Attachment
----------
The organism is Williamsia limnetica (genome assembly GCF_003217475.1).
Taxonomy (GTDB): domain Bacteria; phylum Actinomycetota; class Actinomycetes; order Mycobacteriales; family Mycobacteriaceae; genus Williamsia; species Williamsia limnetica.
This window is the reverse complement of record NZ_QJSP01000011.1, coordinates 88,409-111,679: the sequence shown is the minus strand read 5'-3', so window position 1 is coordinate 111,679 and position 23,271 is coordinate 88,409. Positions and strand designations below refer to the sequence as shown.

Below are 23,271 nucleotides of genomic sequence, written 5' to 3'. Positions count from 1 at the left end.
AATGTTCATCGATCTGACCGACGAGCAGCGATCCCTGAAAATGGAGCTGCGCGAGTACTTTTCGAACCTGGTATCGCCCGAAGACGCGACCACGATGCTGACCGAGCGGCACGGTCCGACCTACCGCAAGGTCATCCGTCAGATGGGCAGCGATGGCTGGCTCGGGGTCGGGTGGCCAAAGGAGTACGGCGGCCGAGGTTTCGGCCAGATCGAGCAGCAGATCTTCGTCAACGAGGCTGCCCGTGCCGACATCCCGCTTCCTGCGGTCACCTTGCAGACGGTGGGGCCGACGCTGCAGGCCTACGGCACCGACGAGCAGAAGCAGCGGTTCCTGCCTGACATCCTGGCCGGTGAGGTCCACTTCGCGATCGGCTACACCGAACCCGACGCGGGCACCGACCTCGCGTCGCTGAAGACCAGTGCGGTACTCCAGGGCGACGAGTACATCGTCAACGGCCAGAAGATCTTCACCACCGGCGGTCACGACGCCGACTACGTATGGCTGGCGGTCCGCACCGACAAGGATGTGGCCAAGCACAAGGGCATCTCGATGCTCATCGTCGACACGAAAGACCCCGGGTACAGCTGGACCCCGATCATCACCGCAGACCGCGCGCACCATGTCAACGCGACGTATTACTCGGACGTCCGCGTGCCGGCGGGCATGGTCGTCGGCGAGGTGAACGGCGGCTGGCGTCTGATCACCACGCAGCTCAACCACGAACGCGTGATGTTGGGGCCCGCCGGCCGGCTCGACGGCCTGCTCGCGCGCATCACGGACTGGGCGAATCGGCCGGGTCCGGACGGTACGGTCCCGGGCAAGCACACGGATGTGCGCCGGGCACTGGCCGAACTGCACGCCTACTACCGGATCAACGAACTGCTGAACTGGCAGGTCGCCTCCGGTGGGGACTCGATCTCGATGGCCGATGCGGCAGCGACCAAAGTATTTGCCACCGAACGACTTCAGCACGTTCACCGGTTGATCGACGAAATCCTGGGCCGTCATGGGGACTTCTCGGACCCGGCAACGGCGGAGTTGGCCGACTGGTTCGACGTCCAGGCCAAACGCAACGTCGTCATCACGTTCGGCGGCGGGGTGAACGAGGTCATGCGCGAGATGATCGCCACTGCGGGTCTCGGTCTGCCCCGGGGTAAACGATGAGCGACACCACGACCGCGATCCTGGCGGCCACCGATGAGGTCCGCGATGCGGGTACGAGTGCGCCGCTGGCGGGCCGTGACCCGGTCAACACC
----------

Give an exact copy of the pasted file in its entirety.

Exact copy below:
The organism is Williamsia limnetica (genome assembly GCF_003217475.1).
Taxonomy (GTDB): domain Bacteria; phylum Actinomycetota; class Actinomycetes; order Mycobacteriales; family Mycobacteriaceae; genus Williamsia; species Williamsia limnetica.
This window is the reverse complement of record NZ_QJSP01000011.1, coordinates 88,409-111,679: the sequence shown is the minus strand read 5'-3', so window position 1 is coordinate 111,679 and position 23,271 is coordinate 88,409. Positions and strand designations below refer to the sequence as shown.

Below are 23,271 nucleotides of genomic sequence, written 5' to 3'. Positions count from 1 at the left end.
AATGTTCATCGATCTGACCGACGAGCAGCGATCCCTGAAAATGGAGCTGCGCGAGTACTTTTCGAACCTGGTATCGCCCGAAGACGCGACCACGATGCTGACCGAGCGGCACGGTCCGACCTACCGCAAGGTCATCCGTCAGATGGGCAGCGATGGCTGGCTCGGGGTCGGGTGGCCAAAGGAGTACGGCGGCCGAGGTTTCGGCCAGATCGAGCAGCAGATCTTCGTCAACGAGGCTGCCCGTGCCGACATCCCGCTTCCTGCGGTCACCTTGCAGACGGTGGGGCCGACGCTGCAGGCCTACGGCACCGACGAGCAGAAGCAGCGGTTCCTGCCTGACATCCTGGCCGGTGAGGTCCACTTCGCGATCGGCTACACCGAACCCGACGCGGGCACCGACCTCGCGTCGCTGAAGACCAGTGCGGTACTCCAGGGCGACGAGTACATCGTCAACGGCCAGAAGATCTTCACCACCGGCGGTCACGACGCCGACTACGTATGGCTGGCGGTCCGCACCGACAAGGATGTGGCCAAGCACAAGGGCATCTCGATGCTCATCGTCGACACGAAAGACCCCGGGTACAGCTGGACCCCGATCATCACCGCAGACCGCGCGCACCATGTCAACGCGACGTATTACTCGGACGTCCGCGTGCCGGCGGGCATGGTCGTCGGCGAGGTGAACGGCGGCTGGCGTCTGATCACCACGCAGCTCAACCACGAACGCGTGATGTTGGGGCCCGCCGGCCGGCTCGACGGCCTGCTCGCGCGCATCACGGACTGGGCGAATCGGCCGGGTCCGGACGGTACGGTCCCGGGCAAGCACACGGATGTGCGCCGGGCACTGGCCGAACTGCACGCCTACTACCGGATCAACGAACTGCTGAACTGGCAGGTCGCCTCCGGTGGGGACTCGATCTCGATGGCCGATGCGGCAGCGACCAAAGTATTTGCCACCGAACGACTTCAGCACGTTCACCGGTTGATCGACGAAATCCTGGGCCGTCATGGGGACTTCTCGGACCCGGCAACGGCGGAGTTGGCCGACTGGTTCGACGTCCAGGCCAAACGCAACGTCGTCATCACGTTCGGCGGCGGGGTGAACGAGGTCATGCGCGAGATGATCGCCACTGCGGGTCTCGGTCTGCCCCGGGGTAAACGATGAGCGACACCACGACCGCGATCCTGGCGGCCACCGATGAGGTCCGCGATGCGGGTACGAGTGCGCCGCTGGCGGGCCGTGACCCGGTCAACACC